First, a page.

I just published my first technical programming book. It's titled, React Ready: Learn modern React with TypeScript. This book will turn React beginners into skilled and confident modern React developers. React Ready covers all the React fundamentals and essentials in order to give readers a solid React foundation that they can build upon. Go from React rookie to React ready!
I started writing React Ready within VS Code. The goal was to start by creating it as an eBook. The tool that I used to create the eBook was Ibis by Mohamed Said. It's a simple PHP tool to write eBooks in markdown format. Ibis auto-generates a table of contents, provides syntax highlighting for code, adds a cover photo of your choice, and supports a light and dark theme.
I chose Ibis because it provides an easy way to compose a book with text and code snippets in markdown format. Once you're done writing your book in markdown, Ibis allows you to generate a PDF that you can sell as an eBook. Generating a PDF is as easy as running
I used cspell to run spell-checking on my markdown files. I ran spell-check using the following command from my terminal.
npx cspell content/**/*.md*
I designed the book cover image for React Ready using Photoshop. I added it to my Ibis project and re-ran
ibis build to re-generate a PDF of my book that included my new cover image.
I created a Lemon Squeezy account to sell my eBook. Lemon Squeezy is an e-commerce platform that makes it easy to sell digital products. The download links for digital products are securely signed and throttled. I decided to go with Lemon Squeezy instead of Gumroad because of Gumroad's new commission fee of 10% for each digital sale. Here's my Lemon Squeezy digital products page.
Markdown's simple way of formatting plain text made it quicker for me to structure my book, write down what I wanted to say, and add code snippets. I was able to do all this with markdown, without wasting time on the formatting issues that come with using something like Microsoft Word. Markdown allowed my ideas to keep flowing in order to complete the book.
The downside to writing a book in markdown is that you can't sell it directly on Amazon's Kindle Direct Publishing as a Kindle or paperback book. Even if Ibis generated a PDF of my book, Kindle Direct Publishing does not work well with PDF files. When creating a Kindle or paperback book with Kindle Direct Publishing, using a Word document is best.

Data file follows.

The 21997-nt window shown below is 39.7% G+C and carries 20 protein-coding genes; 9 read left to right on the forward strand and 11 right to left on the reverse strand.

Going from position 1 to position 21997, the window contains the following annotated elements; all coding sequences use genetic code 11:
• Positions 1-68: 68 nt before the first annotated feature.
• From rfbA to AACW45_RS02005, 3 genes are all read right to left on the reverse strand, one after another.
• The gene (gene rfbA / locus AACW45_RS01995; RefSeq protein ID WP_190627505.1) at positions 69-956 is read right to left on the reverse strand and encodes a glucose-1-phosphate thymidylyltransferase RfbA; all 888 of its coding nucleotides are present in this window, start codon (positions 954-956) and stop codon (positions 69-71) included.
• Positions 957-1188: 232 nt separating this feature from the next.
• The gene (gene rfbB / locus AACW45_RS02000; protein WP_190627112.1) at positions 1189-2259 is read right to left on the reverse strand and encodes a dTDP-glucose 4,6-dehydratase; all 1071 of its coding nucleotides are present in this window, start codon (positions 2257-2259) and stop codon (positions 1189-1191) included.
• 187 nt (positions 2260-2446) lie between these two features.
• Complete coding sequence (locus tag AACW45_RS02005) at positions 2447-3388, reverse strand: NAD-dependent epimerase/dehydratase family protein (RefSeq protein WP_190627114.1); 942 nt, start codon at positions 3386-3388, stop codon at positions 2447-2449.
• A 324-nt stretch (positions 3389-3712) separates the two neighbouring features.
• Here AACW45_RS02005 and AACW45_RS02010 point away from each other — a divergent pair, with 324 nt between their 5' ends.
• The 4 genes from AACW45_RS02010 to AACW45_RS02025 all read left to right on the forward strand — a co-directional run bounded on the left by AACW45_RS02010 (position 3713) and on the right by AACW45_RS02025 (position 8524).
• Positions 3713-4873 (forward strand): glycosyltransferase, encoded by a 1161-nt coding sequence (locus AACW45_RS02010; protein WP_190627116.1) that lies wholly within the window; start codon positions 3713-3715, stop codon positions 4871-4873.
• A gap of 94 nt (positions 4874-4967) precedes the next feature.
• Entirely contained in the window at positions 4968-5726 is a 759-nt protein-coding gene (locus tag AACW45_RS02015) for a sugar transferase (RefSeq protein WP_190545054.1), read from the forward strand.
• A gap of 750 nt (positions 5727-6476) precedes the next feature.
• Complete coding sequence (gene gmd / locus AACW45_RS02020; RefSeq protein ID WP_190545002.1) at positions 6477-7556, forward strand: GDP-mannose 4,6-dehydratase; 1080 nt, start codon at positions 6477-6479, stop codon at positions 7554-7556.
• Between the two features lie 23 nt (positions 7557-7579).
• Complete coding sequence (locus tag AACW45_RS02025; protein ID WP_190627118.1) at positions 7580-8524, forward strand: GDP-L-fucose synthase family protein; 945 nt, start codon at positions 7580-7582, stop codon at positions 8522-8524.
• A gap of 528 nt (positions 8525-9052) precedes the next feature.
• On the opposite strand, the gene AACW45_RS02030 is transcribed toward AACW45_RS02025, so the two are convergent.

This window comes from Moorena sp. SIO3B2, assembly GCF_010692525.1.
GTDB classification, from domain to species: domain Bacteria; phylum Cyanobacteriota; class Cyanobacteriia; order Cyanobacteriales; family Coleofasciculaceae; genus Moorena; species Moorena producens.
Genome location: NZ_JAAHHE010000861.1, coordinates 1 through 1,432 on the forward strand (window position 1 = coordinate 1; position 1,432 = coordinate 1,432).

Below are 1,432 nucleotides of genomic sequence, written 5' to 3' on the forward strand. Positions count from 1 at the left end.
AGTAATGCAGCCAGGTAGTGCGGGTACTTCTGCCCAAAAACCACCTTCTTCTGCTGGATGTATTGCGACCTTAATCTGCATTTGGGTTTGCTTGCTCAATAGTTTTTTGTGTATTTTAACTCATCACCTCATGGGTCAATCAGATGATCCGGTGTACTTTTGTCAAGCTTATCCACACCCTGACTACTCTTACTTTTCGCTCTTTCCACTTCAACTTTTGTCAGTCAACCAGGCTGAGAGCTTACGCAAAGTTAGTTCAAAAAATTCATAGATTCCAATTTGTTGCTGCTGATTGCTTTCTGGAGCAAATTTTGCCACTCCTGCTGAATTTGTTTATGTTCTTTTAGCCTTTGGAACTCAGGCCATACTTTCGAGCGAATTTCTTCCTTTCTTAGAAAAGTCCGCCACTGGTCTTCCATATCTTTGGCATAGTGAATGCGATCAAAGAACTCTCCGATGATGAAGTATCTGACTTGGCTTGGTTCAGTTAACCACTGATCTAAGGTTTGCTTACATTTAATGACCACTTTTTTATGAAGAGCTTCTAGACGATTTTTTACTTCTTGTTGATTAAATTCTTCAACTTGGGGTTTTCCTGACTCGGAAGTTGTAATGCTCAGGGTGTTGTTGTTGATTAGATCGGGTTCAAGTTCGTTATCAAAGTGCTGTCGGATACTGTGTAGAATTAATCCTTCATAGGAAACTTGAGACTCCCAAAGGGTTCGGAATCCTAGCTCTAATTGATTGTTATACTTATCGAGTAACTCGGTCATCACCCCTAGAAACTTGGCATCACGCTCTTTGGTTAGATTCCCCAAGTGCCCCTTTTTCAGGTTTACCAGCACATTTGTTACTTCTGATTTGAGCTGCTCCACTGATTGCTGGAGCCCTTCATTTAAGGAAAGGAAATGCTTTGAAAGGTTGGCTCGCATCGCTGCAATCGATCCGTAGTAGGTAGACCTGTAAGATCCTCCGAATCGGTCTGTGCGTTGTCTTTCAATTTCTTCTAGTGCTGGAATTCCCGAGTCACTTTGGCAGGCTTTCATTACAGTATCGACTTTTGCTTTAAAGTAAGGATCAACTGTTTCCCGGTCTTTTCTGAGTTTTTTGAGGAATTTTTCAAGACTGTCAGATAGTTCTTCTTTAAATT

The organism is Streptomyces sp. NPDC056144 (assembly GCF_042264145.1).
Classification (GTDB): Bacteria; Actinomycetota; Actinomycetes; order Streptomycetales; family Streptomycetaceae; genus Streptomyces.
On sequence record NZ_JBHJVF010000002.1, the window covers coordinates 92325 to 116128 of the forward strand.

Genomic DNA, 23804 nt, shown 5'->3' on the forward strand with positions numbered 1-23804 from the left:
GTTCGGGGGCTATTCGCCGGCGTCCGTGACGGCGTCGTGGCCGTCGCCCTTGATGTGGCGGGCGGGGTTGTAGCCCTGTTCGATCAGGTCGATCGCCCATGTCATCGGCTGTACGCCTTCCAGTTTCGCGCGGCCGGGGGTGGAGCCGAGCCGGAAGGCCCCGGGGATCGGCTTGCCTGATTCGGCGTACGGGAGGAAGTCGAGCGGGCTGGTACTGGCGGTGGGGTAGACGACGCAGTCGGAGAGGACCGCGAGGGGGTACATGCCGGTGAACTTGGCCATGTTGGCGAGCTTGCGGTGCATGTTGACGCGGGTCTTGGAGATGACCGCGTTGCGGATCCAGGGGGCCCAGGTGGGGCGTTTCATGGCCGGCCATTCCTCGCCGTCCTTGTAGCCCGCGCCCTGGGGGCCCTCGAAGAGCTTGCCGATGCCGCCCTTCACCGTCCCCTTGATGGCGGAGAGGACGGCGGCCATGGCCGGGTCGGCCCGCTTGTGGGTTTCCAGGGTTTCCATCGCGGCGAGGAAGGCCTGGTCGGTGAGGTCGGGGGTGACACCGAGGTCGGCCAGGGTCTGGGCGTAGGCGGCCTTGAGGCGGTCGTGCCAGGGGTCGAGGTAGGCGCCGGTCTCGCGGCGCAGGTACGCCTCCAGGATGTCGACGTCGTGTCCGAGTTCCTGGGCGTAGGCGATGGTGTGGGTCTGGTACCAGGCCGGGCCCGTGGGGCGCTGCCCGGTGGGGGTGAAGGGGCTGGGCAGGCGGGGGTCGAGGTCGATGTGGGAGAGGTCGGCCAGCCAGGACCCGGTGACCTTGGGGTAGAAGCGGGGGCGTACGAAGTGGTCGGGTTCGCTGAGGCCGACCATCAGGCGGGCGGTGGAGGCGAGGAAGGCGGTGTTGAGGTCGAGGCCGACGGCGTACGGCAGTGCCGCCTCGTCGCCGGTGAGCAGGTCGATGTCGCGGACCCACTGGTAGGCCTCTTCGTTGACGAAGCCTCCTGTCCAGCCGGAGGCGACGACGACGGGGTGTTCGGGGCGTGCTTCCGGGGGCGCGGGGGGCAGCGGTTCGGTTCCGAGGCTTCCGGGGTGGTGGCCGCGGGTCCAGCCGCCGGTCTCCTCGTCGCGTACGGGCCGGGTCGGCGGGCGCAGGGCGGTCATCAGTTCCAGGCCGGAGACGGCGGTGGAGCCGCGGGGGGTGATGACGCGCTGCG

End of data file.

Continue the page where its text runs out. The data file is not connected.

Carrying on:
My next challenge was figuring out how to convert my markdown files into a Word document. I came across a tool named Pandoc for this. It's easy to install and simple to use. One basic pandoc command will convert a markdown file into a Word document.
pandoc -o output.docx -f markdown -t docx filename.md
This command converts
output.docx, which is a well-formatted Word document reflecting all of the formatting used in the markdown file.
I re-ran the pandoc command for every section of the book. Each time, I copied the text from
output.docx and pasted it into the main Word document for the book.
I created two main Word documents for the book manuscript. The first Word document was for the Kindle version of the book. It can have hyperlinks and it does not require page numbers. The second Word document was for the paperback version of the book. Since it's a print version, it benefits from having page numbers. Also, a print version cannot support hyperlinks, so I replaced them by typing out the actual URLs within the text.
To design the book cover for the paperback version of my book, Kindle Direct Publishing's Print Cover Calculator provided me with a template that I used as a guide layer in Photoshop. I selected 8.5 by 11 inches as the Interior trim size. Selecting the Page-turn direction was confusing. I wasn't sure what it meant. It turns out it's actually the reading direction. For English language books, choose Left to right.
Within Word, I used the standard page size of 8.5 by 11 inches. I modified the formatting for headings, body text, and quotes to my liking. For the body text, I used the Callibri font with a font size of 11 and a line spacing of 1.5. For the code snippets, I used the Consolas font with a font size of 11 and a line spacing of 1. I indented all paragraphs and added a table of contents.
The biggest challenge with moving the book form markdown to a Word document was how to format code snippets in Word. There are a few different ways to handle the formatting of programming code in Word documents.
Use screenshots: This approach can make the code hard to read. The print quality of these screenshots is unpredictable, especially if syntax highlighting is used for the images but the book is printed in black and white.
Use objects: I initially started off using OpenDocument Text objects. However, I realized that the inserted objects cannot handle code snippets that span more than one page. I needed multi-page code snippet support, so I decided to stop using objects.
Paste the code directly: I chose this approach. I copied the code snippets from the pandoc-generated Word document. Then, in the main Word document for the book, I used black for the font color of code snippets. This removed any syntax highlighting so that the code snippets would read nicely when printed in black and white.
I hope that my book publishing process has taught you a few tips and techniques that you can use when publishing your first technical programming book.